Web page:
10 June 2021

Using a mortgage valuation for your rebuild figure

By Steve Moores Dip CII CLIENT DIRECTOR

A mortgage valuation is there to protect the lender. In fact, most have a clause that states they may not be disclosed to a third party and it’s not that uncommon, especially on older properties, for a mortgage survey to give a nil valuation. Mortgage valuations are often cursory and not to be used as a basis for insurance.

Setting your buildings sum insured is important. It’s the amount that you will receive from insurers to rebuild your home should it suffer a major loss. So yes, it’s really important.

You should use one of the following to set the buildings reinstatement value:

  • Homebuyers R Section K: Valuation
  • Buildings survey
  • Insurer survey
  • Desktop survey

The buildings sum insured should be enough to cover the whole of the buildings, outbuildings, driveways and walls. You can’t simply choose to insure for your estimate of maximum loss.

You should also look out for the ‘Average’ clause when setting your buildings sum insured.  It states that if you are underinsured, insurers can reduce the amount they pay out in the event of a claim. This is often in the ‘How we will pay your claim’ or General Conditions section of a policy. A typical clause reads as follows:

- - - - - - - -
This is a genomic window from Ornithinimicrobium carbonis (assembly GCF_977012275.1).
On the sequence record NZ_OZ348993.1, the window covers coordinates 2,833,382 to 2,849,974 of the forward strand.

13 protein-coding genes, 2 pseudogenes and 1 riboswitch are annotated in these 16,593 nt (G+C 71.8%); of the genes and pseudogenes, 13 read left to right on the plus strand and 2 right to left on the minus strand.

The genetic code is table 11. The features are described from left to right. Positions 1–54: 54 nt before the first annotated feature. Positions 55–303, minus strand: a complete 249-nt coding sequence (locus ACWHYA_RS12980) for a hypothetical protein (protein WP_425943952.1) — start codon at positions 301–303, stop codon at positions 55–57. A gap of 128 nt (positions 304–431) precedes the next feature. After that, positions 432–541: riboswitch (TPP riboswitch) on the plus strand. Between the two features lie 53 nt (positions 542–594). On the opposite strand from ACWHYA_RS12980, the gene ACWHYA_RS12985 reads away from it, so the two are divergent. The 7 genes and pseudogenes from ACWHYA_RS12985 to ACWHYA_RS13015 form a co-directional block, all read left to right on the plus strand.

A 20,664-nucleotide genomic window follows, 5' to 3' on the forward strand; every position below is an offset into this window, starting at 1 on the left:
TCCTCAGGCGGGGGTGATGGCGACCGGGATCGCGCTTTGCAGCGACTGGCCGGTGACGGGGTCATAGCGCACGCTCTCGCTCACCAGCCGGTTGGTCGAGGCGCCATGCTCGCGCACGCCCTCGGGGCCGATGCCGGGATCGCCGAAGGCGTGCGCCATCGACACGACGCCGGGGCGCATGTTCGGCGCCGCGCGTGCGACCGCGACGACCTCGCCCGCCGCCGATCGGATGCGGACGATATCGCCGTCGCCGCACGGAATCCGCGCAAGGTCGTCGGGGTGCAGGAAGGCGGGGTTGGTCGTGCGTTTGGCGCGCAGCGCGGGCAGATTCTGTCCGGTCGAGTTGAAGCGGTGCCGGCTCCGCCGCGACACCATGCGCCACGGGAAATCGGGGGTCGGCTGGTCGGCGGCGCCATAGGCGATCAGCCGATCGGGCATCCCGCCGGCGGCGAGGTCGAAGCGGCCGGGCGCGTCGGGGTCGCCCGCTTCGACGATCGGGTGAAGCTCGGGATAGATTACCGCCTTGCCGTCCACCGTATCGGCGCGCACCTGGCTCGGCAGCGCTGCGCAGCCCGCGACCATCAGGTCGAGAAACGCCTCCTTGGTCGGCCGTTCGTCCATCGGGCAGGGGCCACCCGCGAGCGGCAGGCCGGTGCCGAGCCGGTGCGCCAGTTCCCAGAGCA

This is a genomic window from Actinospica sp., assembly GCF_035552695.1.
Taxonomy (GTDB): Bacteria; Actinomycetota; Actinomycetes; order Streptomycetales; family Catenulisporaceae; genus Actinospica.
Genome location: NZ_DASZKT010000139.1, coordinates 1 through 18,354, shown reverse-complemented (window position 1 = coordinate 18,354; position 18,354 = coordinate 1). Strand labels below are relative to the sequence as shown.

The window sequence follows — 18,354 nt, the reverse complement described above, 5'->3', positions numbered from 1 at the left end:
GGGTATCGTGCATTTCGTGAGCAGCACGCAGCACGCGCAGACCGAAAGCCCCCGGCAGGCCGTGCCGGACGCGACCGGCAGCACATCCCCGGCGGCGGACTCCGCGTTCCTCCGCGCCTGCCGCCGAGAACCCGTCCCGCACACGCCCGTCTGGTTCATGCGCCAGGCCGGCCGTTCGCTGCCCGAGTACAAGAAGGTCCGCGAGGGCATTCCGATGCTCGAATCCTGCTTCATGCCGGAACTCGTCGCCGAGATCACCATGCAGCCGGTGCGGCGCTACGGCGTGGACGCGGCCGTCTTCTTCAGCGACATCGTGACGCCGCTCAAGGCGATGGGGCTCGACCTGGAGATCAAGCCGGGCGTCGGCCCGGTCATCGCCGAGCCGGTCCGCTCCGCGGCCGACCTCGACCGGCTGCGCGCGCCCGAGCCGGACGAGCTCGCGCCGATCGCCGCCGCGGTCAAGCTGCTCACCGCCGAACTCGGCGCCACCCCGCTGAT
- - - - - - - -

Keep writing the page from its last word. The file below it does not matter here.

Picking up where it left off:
We may only pay the same proportion of any claim as the sum insured bears to the full value of the property.

It’s worth noting that nearly all thatched home insurance policies have the Average clause.

Read more about The Average Clause

We can advise if your current home policy contains Average, help find you a policy which doesn’t have this clause and help you set your rebuild value to a realistic level.

For guidance call us on 020 7543 2801.

Find out more about our Home Insurance

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